In last Sunday's New York Times, Paul Krugman tried to answer the question, "Why do conservatives hate good government?" His answer was pretty convincing:
Well, the political scientist Corey Robin argues that most self-proclaimed conservatives are actually reactionaries. That is, they’re defenders of traditional hierarchy — the kind of hierarchy that is threatened by any expansion of government, even (or perhaps especially) when that expansion makes the lives of ordinary citizens better and more secure. I’m partial to that story, partly because it helps explain why climate science and health economics inspire so much rage.
What they seek to establish is a rigid, class society -- where everyone knows his or her place. In today's Toronto Star, Carol Goar argues that Stephen Harper is well on his way to establishing such a society, where movement between the classes is non-existent. A poll from Pollara suggests that:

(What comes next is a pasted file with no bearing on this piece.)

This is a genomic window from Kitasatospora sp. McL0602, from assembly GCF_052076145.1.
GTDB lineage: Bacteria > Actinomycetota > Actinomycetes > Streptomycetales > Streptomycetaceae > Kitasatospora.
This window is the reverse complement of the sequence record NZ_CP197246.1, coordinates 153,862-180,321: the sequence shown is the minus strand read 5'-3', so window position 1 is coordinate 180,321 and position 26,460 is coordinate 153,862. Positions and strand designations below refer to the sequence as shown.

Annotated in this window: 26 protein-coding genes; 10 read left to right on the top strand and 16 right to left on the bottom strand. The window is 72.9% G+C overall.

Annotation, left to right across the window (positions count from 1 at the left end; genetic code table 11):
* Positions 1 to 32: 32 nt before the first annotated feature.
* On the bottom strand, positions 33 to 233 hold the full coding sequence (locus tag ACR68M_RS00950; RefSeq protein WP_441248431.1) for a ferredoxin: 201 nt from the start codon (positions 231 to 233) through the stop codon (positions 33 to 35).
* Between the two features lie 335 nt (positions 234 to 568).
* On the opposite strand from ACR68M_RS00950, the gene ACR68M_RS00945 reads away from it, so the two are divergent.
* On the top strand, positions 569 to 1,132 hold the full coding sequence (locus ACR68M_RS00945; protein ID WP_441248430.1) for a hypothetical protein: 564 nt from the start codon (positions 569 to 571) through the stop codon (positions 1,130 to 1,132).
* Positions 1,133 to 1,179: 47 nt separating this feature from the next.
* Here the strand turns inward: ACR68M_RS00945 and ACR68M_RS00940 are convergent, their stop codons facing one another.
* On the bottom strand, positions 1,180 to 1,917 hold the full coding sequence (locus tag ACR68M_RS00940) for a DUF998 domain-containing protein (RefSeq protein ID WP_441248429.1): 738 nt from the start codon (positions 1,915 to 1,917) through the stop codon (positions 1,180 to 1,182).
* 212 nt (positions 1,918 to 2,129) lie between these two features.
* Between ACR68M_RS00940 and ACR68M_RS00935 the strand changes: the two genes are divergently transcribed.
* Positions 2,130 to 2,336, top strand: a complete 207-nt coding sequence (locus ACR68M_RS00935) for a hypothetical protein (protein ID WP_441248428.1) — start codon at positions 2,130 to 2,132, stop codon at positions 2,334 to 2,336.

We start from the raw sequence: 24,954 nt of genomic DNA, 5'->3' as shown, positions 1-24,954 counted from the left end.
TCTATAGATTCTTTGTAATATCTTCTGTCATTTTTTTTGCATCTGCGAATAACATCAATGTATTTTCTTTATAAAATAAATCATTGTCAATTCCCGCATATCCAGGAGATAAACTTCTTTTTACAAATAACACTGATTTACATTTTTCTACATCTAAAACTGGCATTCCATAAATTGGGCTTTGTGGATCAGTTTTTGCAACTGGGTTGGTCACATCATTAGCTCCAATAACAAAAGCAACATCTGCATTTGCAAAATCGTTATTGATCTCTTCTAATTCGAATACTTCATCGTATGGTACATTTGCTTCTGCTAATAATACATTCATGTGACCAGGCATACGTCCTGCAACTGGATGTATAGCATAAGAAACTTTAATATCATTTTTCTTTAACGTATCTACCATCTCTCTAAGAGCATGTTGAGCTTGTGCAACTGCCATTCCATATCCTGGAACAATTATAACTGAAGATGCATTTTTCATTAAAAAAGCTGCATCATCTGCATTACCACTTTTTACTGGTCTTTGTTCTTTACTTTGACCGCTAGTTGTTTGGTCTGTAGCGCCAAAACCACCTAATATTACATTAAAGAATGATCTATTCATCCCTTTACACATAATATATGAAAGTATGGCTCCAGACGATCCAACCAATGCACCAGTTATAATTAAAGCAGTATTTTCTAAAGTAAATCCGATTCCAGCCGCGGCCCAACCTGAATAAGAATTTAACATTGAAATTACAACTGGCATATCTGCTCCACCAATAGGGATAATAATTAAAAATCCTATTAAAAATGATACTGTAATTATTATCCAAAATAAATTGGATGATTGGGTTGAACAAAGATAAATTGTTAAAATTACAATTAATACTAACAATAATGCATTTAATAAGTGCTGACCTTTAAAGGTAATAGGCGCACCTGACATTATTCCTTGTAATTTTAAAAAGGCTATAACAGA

A substantial chunk of the adult population — 45 per cent — is trapped below the middle class. They think they’re stuck there for life, no matter how hard they work.
“The key finding (of the poll) is that Canadians have very low confidence in their social mobility.They don’t think they can move up.”
Consider some of the poll's other numbers:
Half of Canadians (49 per cent) said they were worse off financially than their parents.
More than half (55 per cent) were pessimistic about the employment outlook for their adult children.
Eight out of 10 working Canadians said their salaries were not keeping pace with the cost of living.
More than three-quarters (79 per cent) were worried about being able to afford health care as they aged.
A sizeable majority (85 per cent) agreed that “income inequality is no longer about the gap between rich and poor; but between the very rich and everyone else.”
As Reformers, the Harperites sold themselves as the champions of the little man. But once in power, they became the little man's worst enemy. With everything they have touched, the Harperites have produced the opposite of what they promised.
Either they didn't know what they were doing. Or they lied.